Through most of this year, Research In Motion had steered clear of the consumer price war that bedeviled Palm and Handspring, making it one of Wall Street's favorite picks. But the company is now being pinched by a significant slowdown in corporate technology spending that's been exacerbated by the Sept. 11 suicide bombings.
|Jim Basillie, RIM co-CEO and chairman, isn't worried about competition from other wireless companies, as "doing wireless well" isn't easy. (5:59)
At the same time, RIM is in the midst of a difficult transition, as it seeks to move its signature BlackBerry e-mail pagers onto so-called 2.5G networks that are capable of faster, always-on data access. Most of those networks, though, are being delayed as the telecommunications industry slogs through a massive slowdown. Meanwhile, tough times have also hit
two of RIM's key current partners: Aether Systems, which sells BlackBerries to corporate customers, and Motient, which both sells the BlackBerry and operates one of the two networks on which the device operates.
Last week, shortly after lowering his outlook for the rest of this year and next year, RIM co-Chief Executive Jim Balsillie talked with CNET News.com about these challenges, the outlook for RIM and the competitive landscape.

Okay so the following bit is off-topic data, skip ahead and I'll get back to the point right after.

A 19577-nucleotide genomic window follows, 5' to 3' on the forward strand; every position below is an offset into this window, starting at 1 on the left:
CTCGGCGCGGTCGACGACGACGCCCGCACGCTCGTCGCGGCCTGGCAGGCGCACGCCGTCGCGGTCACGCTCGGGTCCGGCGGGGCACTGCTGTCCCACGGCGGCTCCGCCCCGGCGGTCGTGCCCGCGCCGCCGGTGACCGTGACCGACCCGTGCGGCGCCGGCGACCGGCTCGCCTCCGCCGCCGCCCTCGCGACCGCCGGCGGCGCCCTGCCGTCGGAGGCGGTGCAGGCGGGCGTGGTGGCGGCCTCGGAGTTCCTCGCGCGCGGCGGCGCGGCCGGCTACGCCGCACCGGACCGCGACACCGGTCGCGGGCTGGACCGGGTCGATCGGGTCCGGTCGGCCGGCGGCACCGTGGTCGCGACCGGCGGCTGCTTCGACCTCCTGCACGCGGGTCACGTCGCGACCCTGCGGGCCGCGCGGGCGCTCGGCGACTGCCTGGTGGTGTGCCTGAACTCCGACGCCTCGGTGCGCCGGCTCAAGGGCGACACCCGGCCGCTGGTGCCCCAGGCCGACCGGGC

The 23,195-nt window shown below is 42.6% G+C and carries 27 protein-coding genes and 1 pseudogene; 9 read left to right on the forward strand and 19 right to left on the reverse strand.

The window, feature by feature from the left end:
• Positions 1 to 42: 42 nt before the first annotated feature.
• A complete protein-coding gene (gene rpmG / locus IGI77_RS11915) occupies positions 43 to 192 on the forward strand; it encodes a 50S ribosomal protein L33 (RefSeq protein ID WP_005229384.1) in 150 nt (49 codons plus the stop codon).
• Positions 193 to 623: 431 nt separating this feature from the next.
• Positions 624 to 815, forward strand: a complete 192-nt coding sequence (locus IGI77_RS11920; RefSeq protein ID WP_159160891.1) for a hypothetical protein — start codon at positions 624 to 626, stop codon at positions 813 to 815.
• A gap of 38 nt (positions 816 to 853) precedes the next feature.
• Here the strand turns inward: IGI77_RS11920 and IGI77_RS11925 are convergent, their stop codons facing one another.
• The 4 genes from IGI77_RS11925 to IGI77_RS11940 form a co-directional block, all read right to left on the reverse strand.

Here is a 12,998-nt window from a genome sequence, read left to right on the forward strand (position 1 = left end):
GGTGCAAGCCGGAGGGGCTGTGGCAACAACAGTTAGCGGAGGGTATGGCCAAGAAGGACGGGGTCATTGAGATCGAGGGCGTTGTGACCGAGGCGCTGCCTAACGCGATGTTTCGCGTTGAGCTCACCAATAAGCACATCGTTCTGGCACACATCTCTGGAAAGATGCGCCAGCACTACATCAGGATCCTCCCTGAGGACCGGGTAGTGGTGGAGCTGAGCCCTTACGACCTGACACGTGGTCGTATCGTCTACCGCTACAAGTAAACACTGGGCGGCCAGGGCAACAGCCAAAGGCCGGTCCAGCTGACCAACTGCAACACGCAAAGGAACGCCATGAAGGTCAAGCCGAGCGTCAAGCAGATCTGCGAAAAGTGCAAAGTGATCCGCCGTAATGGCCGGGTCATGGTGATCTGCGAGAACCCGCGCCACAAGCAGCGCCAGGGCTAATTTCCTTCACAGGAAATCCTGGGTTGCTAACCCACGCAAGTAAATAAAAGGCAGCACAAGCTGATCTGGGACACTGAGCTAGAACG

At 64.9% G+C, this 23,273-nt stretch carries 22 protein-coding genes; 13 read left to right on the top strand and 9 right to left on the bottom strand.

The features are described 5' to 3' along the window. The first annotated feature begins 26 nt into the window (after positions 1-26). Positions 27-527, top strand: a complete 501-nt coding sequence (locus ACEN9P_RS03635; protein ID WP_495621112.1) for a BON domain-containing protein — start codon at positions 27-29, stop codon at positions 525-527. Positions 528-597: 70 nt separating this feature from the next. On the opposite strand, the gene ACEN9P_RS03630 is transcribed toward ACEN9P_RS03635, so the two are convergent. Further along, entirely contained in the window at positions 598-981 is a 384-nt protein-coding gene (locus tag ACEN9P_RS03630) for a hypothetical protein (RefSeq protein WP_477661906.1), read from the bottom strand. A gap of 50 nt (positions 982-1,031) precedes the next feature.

Q: Given recent events, what are you expecting in terms of corporate spending for the rest of the year?
A: We met guidance for this past quarter, which was 88 percent growth over the same quarter last year. So we really worked very hard and achieved expectations for the quarter that we reported on. The one factor that was an adjustment was we provisioned for the cost of receivables and surplus inventory for Motient as they suspended interest payments.
The other thing we did going forward is we guided more conservatively...For next year (we said we expect) roughly 50 percent growth, which is lower
than we guided before. (There are) really two basic factors. The next-generation networks are going to be a little later, and it's a tougher macroeconomic environment, and we have to factor that into expectations.
The 2.5G networks are rolling out later than expected and you're seeing troubles from your existing resellers--folks like Motient and Aether. Does that mean there's a kind of in-between time where it's a bit rough for you?
I would say there is a transition time...both as we continue to service our existing customers--some of them are experiencing financial problems--and (as) we transition to new networks. However, that being said, we are expecting long-term sales with our existing partners, certainly with Cingular, who did extremely well during the crises and tragic (events) of Sept. 11. And, current financial restructuring aside for Motient, it's still a very valuable and viable network that has a large customer base that enjoys the network, and we see it as continuing to operate. In terms of accelerating our growth trajectory, we certainly were factoring in a certain timing for the GPRS networks and a certain macroeconomic environment. As those things have adjusted--not favorably--we adjusted our growth downward to a more conservative scenario to reflect the environment we are within.